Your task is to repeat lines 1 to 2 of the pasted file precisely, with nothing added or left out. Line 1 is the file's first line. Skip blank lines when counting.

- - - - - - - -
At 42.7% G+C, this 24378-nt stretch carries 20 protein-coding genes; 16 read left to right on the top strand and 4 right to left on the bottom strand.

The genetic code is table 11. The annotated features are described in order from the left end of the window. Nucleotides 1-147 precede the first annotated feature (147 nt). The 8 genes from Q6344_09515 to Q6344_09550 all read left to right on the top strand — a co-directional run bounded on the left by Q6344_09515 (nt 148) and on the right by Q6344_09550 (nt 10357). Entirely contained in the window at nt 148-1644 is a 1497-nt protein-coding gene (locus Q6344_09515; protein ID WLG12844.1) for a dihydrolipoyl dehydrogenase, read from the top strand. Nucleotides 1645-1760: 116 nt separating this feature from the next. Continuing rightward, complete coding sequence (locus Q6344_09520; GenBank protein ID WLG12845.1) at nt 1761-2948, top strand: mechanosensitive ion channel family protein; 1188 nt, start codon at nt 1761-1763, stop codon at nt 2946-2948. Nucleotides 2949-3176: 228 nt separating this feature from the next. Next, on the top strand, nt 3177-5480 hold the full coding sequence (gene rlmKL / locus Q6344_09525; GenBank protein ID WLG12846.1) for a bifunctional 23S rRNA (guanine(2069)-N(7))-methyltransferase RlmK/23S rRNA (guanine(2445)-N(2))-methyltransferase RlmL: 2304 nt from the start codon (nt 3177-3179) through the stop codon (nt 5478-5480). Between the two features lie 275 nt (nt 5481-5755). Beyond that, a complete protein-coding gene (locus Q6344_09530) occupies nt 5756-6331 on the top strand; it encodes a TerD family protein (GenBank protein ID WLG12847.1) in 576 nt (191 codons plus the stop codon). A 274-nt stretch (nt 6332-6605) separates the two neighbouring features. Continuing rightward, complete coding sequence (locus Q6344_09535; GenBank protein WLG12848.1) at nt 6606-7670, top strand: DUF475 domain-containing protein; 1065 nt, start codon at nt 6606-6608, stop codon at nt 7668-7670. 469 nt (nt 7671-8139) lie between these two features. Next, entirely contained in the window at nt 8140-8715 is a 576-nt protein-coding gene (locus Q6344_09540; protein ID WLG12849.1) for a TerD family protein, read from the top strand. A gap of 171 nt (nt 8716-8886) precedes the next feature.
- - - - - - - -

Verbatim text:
At 42.7% G+C, this 24378-nt stretch carries 20 protein-coding genes; 16 read left to right on the top strand and 4 right to left on the bottom strand.

The genetic code is table 11. The annotated features are described in order from the left end of the window. Nucleotides 1-147 precede the first annotated feature (147 nt). The 8 genes from Q6344_09515 to Q6344_09550 all read left to right on the top strand — a co-directional run bounded on the left by Q6344_09515 (nt 148) and on the right by Q6344_09550 (nt 10357). Entirely contained in the window at nt 148-1644 is a 1497-nt protein-coding gene (locus Q6344_09515; protein ID WLG12844.1) for a dihydrolipoyl dehydrogenase, read from the top strand. Nucleotides 1645-1760: 116 nt separating this feature from the next. Continuing rightward, complete coding sequence (locus Q6344_09520; GenBank protein ID WLG12845.1) at nt 1761-2948, top strand: mechanosensitive ion channel family protein; 1188 nt, start codon at nt 1761-1763, stop codon at nt 2946-2948. Nucleotides 2949-3176: 228 nt separating this feature from the next. Next, on the top strand, nt 3177-5480 hold the full coding sequence (gene rlmKL / locus Q6344_09525; GenBank protein ID WLG12846.1) for a bifunctional 23S rRNA (guanine(2069)-N(7))-methyltransferase RlmK/23S rRNA (guanine(2445)-N(2))-methyltransferase RlmL: 2304 nt from the start codon (nt 3177-3179) through the stop codon (nt 5478-5480). Between the two features lie 275 nt (nt 5481-5755). Beyond that, a complete protein-coding gene (locus Q6344_09530) occupies nt 5756-6331 on the top strand; it encodes a TerD family protein (GenBank protein ID WLG12847.1) in 576 nt (191 codons plus the stop codon). A 274-nt stretch (nt 6332-6605) separates the two neighbouring features. Continuing rightward, complete coding sequence (locus Q6344_09535; GenBank protein WLG12848.1) at nt 6606-7670, top strand: DUF475 domain-containing protein; 1065 nt, start codon at nt 6606-6608, stop codon at nt 7668-7670. 469 nt (nt 7671-8139) lie between these two features. Next, entirely contained in the window at nt 8140-8715 is a 576-nt protein-coding gene (locus Q6344_09540; protein ID WLG12849.1) for a TerD family protein, read from the top strand. A gap of 171 nt (nt 8716-8886) precedes the next feature.